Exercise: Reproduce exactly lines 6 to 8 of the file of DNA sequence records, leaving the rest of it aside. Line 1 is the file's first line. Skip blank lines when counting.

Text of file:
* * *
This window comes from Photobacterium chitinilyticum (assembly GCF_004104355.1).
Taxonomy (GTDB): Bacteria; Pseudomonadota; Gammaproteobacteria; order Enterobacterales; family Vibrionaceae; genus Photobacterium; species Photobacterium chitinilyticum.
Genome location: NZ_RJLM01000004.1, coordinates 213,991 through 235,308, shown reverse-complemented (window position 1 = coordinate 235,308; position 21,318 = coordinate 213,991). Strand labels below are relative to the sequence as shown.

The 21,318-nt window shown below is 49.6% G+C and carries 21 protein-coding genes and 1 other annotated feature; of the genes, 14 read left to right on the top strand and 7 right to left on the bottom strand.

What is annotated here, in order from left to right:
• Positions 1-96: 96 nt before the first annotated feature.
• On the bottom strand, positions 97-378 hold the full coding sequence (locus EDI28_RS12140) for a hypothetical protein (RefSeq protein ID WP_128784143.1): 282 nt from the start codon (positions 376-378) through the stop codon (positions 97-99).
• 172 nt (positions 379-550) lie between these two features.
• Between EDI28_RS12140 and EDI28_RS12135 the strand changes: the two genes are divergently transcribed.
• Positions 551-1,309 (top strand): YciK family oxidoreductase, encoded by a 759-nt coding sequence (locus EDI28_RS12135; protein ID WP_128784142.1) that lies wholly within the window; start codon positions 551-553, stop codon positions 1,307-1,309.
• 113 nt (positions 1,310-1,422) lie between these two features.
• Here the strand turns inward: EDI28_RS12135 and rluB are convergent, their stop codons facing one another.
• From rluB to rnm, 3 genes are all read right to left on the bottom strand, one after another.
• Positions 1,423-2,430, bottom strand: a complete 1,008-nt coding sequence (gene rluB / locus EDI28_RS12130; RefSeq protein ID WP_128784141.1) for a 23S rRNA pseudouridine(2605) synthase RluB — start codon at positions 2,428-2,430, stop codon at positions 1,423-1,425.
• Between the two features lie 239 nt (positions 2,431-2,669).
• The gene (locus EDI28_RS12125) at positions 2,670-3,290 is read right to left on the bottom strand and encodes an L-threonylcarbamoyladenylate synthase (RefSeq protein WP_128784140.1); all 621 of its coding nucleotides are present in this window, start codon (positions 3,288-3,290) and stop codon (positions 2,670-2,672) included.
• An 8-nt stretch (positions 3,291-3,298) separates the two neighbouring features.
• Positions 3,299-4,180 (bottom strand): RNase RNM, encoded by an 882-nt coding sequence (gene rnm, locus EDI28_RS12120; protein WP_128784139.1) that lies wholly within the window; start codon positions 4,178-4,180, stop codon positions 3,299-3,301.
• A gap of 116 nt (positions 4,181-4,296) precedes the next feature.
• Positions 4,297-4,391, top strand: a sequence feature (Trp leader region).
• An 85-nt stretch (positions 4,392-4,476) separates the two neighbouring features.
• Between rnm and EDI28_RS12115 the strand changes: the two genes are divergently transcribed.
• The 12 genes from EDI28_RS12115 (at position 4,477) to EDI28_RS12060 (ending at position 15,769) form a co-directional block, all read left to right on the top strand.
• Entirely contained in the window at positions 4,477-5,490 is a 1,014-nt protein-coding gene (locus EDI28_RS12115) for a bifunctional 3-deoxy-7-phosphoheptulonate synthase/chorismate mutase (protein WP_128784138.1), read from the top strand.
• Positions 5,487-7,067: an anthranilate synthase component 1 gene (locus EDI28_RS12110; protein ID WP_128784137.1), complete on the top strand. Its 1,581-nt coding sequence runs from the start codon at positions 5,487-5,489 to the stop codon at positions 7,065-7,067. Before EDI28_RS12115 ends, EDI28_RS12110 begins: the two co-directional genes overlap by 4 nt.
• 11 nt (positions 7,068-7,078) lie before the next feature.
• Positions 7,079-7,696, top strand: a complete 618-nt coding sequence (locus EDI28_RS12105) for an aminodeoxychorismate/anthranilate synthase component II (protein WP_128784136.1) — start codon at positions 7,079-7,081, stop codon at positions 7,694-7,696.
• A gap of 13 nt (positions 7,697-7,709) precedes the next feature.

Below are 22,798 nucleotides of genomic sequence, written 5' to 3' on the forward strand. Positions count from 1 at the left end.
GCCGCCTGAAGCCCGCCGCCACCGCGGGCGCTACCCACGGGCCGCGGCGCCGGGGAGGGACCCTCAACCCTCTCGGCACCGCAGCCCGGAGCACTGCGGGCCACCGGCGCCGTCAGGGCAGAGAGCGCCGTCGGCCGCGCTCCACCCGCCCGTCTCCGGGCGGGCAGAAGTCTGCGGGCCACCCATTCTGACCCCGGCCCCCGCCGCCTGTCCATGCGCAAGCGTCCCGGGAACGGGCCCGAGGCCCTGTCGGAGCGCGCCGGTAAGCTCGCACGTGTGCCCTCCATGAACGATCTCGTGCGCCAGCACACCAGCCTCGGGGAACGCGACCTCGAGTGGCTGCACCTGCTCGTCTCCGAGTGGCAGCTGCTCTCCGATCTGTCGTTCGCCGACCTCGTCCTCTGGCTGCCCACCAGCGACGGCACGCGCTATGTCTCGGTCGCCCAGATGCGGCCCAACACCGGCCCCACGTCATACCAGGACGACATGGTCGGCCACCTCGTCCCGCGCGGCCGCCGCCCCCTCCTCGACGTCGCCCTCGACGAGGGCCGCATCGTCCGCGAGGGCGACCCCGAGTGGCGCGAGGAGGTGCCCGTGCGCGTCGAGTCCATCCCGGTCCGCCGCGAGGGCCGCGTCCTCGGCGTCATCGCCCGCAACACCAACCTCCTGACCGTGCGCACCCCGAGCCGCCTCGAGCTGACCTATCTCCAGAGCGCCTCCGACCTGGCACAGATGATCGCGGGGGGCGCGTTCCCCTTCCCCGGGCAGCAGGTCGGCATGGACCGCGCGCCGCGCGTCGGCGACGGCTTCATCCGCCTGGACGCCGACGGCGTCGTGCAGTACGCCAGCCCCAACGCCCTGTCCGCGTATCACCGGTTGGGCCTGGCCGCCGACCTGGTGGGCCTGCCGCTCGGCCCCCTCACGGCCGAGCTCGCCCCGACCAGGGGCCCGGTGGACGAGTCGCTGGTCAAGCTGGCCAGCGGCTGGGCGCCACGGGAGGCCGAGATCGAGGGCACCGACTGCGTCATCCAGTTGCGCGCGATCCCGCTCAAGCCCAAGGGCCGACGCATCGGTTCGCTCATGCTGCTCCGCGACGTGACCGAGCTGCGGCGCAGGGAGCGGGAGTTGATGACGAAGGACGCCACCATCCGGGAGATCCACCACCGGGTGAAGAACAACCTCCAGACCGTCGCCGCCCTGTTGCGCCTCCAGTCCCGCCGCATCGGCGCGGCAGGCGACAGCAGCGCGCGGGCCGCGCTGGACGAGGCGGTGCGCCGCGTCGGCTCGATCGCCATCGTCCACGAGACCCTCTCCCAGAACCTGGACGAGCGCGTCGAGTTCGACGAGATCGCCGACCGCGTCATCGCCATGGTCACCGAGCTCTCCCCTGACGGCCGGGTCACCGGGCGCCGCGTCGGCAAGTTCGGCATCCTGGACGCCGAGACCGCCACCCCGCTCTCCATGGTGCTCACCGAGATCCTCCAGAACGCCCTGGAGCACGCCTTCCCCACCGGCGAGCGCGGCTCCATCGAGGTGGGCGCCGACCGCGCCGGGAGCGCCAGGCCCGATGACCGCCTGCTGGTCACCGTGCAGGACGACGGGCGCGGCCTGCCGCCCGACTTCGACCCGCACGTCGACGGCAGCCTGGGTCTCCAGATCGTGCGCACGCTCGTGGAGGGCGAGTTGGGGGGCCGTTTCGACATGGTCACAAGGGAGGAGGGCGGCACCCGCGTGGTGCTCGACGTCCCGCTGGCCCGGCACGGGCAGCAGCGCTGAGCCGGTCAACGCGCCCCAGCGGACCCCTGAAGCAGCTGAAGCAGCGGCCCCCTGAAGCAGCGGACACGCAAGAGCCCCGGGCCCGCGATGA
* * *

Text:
• Positions 1-96: 96 nt before the first annotated feature.
• On the bottom strand, positions 97-378 hold the full coding sequence (locus EDI28_RS12140) for a hypothetical protein (RefSeq protein ID WP_128784143.1): 282 nt from the start codon (positions 376-378) through the stop codon (positions 97-99).
• 172 nt (positions 379-550) lie between these two features.